While, T8s, T5s, CFLs and HIDs continue to increase in efficiency, the lighting industry is captivated by the potential of light-emitting diodes (LEDs). With the ability to produce white light for approximately 50,000 hours — more than double that of conventional lighting sources — LEDs are revolutionizing the lighting market. While many customers will be turned off by their high cost, there's still a ton of interest at the end-user level. Whenever EW's editors publish a new product item about LEDs on G-Biz, the magazine's free, bi-monthly newsletter, it's not at all unusual for several hundred subscribers to click through the link for more information. Right now, there seems to be the most interest in LEDs designed to be direct screw-in replacements for PAR incandescent downlights or spotlights and in LEDs that replace fluorescent tubes. Electrical Wholesaling has been tracking the development of LED lighting for years, and those articles are available at www.ewweb.com.

19. Build your business relationships with buying influences at schools, universities and healthcare facilities

It's tempting to want to pull the blankets up over your head, curl up in a fetal position and wait for this recession to blow over. But there is business out there to be had in the green market. The end-user market segments that currently show the most signs of health in the green market are educational and health-care construction and maintenance. The reason for this is a simple demographic reality. With the children of Baby Boomers — statistically the largest demographic age group — attending schools and universities in near-record numbers and the overall population aging and in need of medical treatment, demand for health-care and educational facilities will increase. According to the McGraw-Hill research report mentioned earlier, in 2008 there was $8 billion to $11 billion in green educational construction and $3 billion to $4 billion worth of green health-care projects. The report forecasts that in five years 30 percent of the construction for educational facilities will be green and that the outlook for green health-care facilities is also promising.

For all of the above reasons, keep close tabs on the educational and health-care markets. Watch enrollment trends at local schools and universities and keep posted on the bond issues that provide the funding for new educational construction. Health-care construction tends to have more outside influences because many medical facilities are part of large national networks, and the purchasing decisions may not be made in your local market. However, that doesn't mean existing medical facilities aren't in need of a building energy audit and lighting retrofit.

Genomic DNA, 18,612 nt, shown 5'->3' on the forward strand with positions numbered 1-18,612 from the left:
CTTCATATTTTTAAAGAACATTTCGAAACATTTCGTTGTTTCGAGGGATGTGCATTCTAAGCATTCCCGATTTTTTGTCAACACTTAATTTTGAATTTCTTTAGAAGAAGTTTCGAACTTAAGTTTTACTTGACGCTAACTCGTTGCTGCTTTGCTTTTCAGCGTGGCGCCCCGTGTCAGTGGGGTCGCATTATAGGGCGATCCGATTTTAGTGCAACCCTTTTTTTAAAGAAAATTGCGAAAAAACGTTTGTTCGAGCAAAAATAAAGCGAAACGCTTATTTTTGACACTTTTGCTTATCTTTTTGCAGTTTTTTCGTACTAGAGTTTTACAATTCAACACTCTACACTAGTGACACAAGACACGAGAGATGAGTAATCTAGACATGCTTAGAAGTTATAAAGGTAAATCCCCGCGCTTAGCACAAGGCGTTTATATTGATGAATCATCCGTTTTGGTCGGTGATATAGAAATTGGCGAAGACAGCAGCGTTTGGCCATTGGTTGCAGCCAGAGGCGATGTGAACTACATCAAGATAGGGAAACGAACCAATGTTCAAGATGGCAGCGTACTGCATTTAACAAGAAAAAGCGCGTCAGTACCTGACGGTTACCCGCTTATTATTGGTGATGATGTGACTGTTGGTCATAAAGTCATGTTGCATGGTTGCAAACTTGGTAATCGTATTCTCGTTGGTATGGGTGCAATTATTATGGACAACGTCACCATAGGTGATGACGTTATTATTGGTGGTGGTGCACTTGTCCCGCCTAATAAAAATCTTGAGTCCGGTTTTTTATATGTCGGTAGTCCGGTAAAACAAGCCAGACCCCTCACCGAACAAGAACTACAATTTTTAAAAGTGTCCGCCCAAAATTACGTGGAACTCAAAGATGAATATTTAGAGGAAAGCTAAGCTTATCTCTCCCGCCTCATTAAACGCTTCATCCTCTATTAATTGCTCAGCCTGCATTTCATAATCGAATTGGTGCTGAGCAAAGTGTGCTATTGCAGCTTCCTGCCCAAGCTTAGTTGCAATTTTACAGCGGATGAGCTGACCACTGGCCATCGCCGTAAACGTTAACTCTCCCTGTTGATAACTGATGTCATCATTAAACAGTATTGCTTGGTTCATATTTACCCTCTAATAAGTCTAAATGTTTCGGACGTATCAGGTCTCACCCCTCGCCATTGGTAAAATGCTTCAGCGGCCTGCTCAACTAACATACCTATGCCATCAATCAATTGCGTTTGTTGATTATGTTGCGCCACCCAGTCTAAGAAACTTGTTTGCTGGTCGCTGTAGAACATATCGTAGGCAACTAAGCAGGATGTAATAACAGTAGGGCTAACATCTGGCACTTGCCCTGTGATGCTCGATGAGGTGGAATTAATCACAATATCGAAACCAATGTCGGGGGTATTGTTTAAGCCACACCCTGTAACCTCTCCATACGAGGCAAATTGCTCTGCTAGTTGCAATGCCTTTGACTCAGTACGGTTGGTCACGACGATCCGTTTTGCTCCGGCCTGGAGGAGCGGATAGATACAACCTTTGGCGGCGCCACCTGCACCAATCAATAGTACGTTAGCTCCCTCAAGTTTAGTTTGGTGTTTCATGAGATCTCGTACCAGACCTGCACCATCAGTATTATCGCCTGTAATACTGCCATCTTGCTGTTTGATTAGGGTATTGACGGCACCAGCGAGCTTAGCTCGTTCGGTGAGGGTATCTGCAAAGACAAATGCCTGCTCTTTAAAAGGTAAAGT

Getting Ready for the Future of Green

As hundreds, if not thousands, of electrical salespeople have discovered, there's a lifetime of sales opportunities in the lighting market — and more to come with the exciting advances in LEDs. But it's time to stretch your mind a bit around the potential that products such as photovoltaic cells and the electrical systems needed for wind turbines may offer your company in the very near future. And while we are talking about alternative energy sources, let's not forget what would happen if it ever made economic sense to swap out all of your delivery vehicles and salespeoples' cars with hybrid or electric cars.

Right now, the opportunities in solar and wind are fairly regional in nature. If you aren't located near one of the “wind belts” in North America, you probably aren't seeing much in the way of utility-scale wind farms. And while solar is attracting all sorts of attention in California, throughout the desert southwest and more recently in Florida, the reality is that until the paybacks on solar investments improve, it won't be a huge new market for most folks. That could all change if one of the dozens of solar manufacturers now working night and day to bring the cost of solar in line with conventional power sources perfects a technology that dramatically increases the efficiency of photovoltaic cells. The following tips will break down the opportunities in alternative energy markets into more digestible chunks.

20. Quiz customers on their interest in solar

When the history of solar is one day written for the electrical market, it will probably be said that it was electrical contractors who led distributors to this promised land. While so much of the buzz in solar is about the development of cost-effective photovoltaic cells and the federal, state and local programs that offer funding for the installation of these systems, when this market explodes it will be electrical contractors who install the photovoltaic systems. The solar contractors now installing these systems couldn't handle all of the expected growth. Solar professionals already recognize this and are actively courting electrical contractors to get into this market. Pick up any solar magazine and you'll find the pages loaded with articles about electrical contractors getting into this business. Go to a solar trade show and talk with exhibitors and they will tell you that electrical contractors have the right skill sets, technical training and business models to succeed in solar. The National Electrical Contractors Association (NECA), Bethesda, Md., recognizes this, too, and has operated a large solar training facility in the Los Angeles area for several years. It's time to find out if the electrical contractors in your market are thinking solar.